If you would indulge me for a moment please, create a picture in your head of the following person: a real estate mogul, land developer, builder, the founder of five companies and a self-made millionaire
If you had not read the headline to this article, would you have imagined this person to be a man? If so, you're not alone. Many people do the same.
But the description above is actually about me. I'm also a single mom of two, a very proud immigrant to Canada and forever a curious entrepreneur at heart.
Our current era of the #MeToo and #TimesUp movement makes me think back to my first few years as a novice real estate agent. I had my fair share of men attempt to flirt with me. Some men even told me that my "beautiful hair" was enough to sell their house. My immediate and automatic response was always, "Thank you for the compliment but my hair has nothing to do with my ability to sell your house."
I know my experience is not unique, and that makes me think about how we can collectively work to change such social behaviours around us. This is arguably a complex question, but I believe solutions start with awareness and as women, sharing personal experiences with each other. So if I may, here's a little bit more of my background.
I was born in a refugee camp to a blended family of seven brothers and two sisters. From time to time, we had to get rations from the United Nations, or manage our household without running water. When we hit hard times, my family dinners sometimes consisted of bread dipped in tea — just enough to placate hungry tummies. The ironic thing was: I never felt poor. I always believed I had plenty because my family always shared what we had with others who had even less than us.
When I was just 15, however, my life turned upside down. My beloved father wanted a better life for me and arranged my marriage to a man living in Canada whom I had never met. This was a customary practice, but I was still shocked.
After I finished high school and then college, I became a proud mom of two. I found my calling in real estate and eventually built up the courage to leave my marriage.
People often look at me and ask, "How I did you go from a refugee camp to becoming such a real estate success?" My answer is: by holding onto my abundance mindset.
In the toughest of situations, the beliefs we hold in our hearts can make all the difference.
The day I received keys to the first house I bought, I remember crying in the kitchen questioning how I was going to make it on my own, while taking care of my two children. I had no furniture and no idea how I was going to make my next mortgage payment. In that moment, I forced myself to snap out of that mindset. I told myself that I was healthy and capable of working, and therefore, I was one of the luckiest people in the world.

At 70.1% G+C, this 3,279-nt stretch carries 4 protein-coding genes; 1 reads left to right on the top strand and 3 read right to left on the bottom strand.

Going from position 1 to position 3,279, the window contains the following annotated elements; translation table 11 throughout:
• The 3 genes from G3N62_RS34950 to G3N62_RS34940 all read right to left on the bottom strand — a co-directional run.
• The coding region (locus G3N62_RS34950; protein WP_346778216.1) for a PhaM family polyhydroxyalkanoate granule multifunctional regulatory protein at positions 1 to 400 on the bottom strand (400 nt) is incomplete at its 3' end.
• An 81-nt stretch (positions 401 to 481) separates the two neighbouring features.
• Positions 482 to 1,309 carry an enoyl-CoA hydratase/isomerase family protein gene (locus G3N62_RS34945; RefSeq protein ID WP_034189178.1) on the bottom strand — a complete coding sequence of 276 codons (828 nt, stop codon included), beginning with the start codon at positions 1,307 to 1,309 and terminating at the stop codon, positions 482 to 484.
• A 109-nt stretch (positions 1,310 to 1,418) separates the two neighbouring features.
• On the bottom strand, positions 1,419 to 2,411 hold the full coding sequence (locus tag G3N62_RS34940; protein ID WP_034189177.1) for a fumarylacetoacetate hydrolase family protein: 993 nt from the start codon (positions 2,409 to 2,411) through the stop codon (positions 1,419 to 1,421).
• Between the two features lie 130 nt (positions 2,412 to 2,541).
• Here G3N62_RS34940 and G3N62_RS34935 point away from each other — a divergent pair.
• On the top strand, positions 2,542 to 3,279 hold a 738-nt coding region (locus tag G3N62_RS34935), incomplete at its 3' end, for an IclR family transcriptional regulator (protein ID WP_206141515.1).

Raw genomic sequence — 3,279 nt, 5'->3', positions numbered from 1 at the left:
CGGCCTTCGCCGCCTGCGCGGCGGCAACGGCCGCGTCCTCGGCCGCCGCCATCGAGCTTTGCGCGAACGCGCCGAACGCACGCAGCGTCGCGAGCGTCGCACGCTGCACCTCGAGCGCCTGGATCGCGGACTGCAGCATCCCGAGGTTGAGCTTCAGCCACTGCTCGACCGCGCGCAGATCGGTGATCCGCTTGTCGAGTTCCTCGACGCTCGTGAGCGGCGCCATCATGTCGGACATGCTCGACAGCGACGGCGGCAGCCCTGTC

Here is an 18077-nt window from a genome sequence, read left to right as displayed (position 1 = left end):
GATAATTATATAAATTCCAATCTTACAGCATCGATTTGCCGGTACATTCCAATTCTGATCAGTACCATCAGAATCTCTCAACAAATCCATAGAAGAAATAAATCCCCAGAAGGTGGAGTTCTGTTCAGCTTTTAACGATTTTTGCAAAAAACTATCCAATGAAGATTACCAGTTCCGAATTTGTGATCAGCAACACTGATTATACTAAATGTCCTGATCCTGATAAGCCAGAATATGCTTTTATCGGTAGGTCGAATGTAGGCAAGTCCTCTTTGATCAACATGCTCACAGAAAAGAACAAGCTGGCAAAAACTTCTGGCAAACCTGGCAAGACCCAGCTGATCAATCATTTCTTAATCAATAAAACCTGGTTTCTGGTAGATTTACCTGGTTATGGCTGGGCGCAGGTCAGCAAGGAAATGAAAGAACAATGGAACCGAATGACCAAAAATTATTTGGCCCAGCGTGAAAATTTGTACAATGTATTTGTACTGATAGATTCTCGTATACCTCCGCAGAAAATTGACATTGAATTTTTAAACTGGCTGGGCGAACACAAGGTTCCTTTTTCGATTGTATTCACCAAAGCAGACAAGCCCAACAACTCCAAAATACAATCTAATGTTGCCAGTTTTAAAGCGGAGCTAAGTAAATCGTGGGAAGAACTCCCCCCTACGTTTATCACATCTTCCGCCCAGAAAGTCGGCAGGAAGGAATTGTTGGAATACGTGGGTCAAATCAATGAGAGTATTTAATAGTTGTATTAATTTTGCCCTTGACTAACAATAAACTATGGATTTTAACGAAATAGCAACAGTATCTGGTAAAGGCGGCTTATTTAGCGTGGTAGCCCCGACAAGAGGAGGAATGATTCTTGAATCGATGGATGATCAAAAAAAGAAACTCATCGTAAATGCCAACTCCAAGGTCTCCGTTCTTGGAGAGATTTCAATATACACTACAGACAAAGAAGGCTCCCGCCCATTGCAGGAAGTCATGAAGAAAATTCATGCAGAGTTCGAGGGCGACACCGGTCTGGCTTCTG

Coming from a place of abundance, I immediately called a charity and sponsored a child in need, as a reminder that I had so much, and therefore I had so much to give as well. With that mindset, I not only met my payment obligations, but also paid off that mortgage in just over four years.
In the spirit of owning our worth and embracing abundance, here are a few tips that have helped me "break the mold" in a heavily male-dominated industry. I hope they can inspire you too:
All too often, women feel pressured to play like a man to fit in. To which I say: we mustn't ever change who we are. Instead, we must create a culture in the workforce that advocates for women to play to our strengths.
In a room full of men, I've never thought to myself, "Oh, I'm the only woman here." Instead, I believed that I must have something special to offer since I'm unique here. How lucky am I to be in such a position?
When I'd notice some men treating me like an adversary, I'd ask them about their daughters, sisters, mothers and other important female figures in their life. That often broke down walls creating real connections.
For every man out there who may feel threatened by a woman, there are many others who are very supportive. I always chose to concentrate on men who welcomed me and were willing to mentor me. I blocked out energy from men who were intimidated by me. It's not our place to judge others. We may never know what they've gone through. We should thank them for showing up, and let them go.
On the path to success, mindset is everything.
Cheers to your success!